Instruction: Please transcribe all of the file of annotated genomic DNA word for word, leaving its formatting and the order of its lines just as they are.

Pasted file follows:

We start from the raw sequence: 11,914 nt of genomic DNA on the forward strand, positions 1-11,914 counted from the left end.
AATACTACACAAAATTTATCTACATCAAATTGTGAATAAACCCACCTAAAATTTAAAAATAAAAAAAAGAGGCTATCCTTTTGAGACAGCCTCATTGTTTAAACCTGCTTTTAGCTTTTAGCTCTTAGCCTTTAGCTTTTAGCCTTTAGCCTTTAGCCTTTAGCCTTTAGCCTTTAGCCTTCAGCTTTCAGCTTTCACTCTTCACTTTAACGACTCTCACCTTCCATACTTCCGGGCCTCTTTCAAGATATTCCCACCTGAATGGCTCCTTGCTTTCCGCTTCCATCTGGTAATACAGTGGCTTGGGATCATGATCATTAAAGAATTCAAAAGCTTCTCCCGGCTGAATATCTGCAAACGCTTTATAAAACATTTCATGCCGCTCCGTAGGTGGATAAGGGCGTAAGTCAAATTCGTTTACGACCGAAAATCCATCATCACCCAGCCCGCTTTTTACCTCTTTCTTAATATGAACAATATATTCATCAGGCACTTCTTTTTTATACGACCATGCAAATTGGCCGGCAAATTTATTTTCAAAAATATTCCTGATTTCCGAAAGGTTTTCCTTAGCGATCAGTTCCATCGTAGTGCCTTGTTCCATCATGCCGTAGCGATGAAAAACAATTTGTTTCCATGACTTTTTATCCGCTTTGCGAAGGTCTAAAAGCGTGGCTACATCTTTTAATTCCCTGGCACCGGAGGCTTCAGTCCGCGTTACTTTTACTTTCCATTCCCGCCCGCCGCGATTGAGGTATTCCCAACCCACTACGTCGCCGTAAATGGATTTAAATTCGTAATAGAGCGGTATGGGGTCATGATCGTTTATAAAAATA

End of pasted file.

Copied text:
We start from the raw sequence: 11,914 nt of genomic DNA on the forward strand, positions 1-11,914 counted from the left end.
AATACTACACAAAATTTATCTACATCAAATTGTGAATAAACCCACCTAAAATTTAAAAATAAAAAAAAGAGGCTATCCTTTTGAGACAGCCTCATTGTTTAAACCTGCTTTTAGCTTTTAGCTCTTAGCCTTTAGCTTTTAGCCTTTAGCCTTTAGCCTTTAGCCTTTAGCCTTTAGCCTTCAGCTTTCAGCTTTCACTCTTCACTTTAACGACTCTCACCTTCCATACTTCCGGGCCTCTTTCAAGATATTCCCACCTGAATGGCTCCTTGCTTTCCGCTTCCATCTGGTAATACAGTGGCTTGGGATCATGATCATTAAAGAATTCAAAAGCTTCTCCCGGCTGAATATCTGCAAACGCTTTATAAAACATTTCATGCCGCTCCGTAGGTGGATAAGGGCGTAAGTCAAATTCGTTTACGACCGAAAATCCATCATCACCCAGCCCGCTTTTTACCTCTTTCTTAATATGAACAATATATTCATCAGGCACTTCTTTTTTATACGACCATGCAAATTGGCCGGCAAATTTATTTTCAAAAATATTCCTGATTTCCGAAAGGTTTTCCTTAGCGATCAGTTCCATCGTAGTGCCTTGTTCCATCATGCCGTAGCGATGAAAAACAATTTGTTTCCATGACTTTTTATCCGCTTTGCGAAGGTCTAAAAGCGTGGCTACATCTTTTAATTCCCTGGCACCGGAGGCTTCAGTCCGCGTTACTTTTACTTTCCATTCCCGCCCGCCGCGATTGAGGTATTCCCAACCCACTACGTCGCCGTAAATGGATTTAAATTCGTAATAGAGCGGTATGGGGTCATGATCGTTTATAAAAATA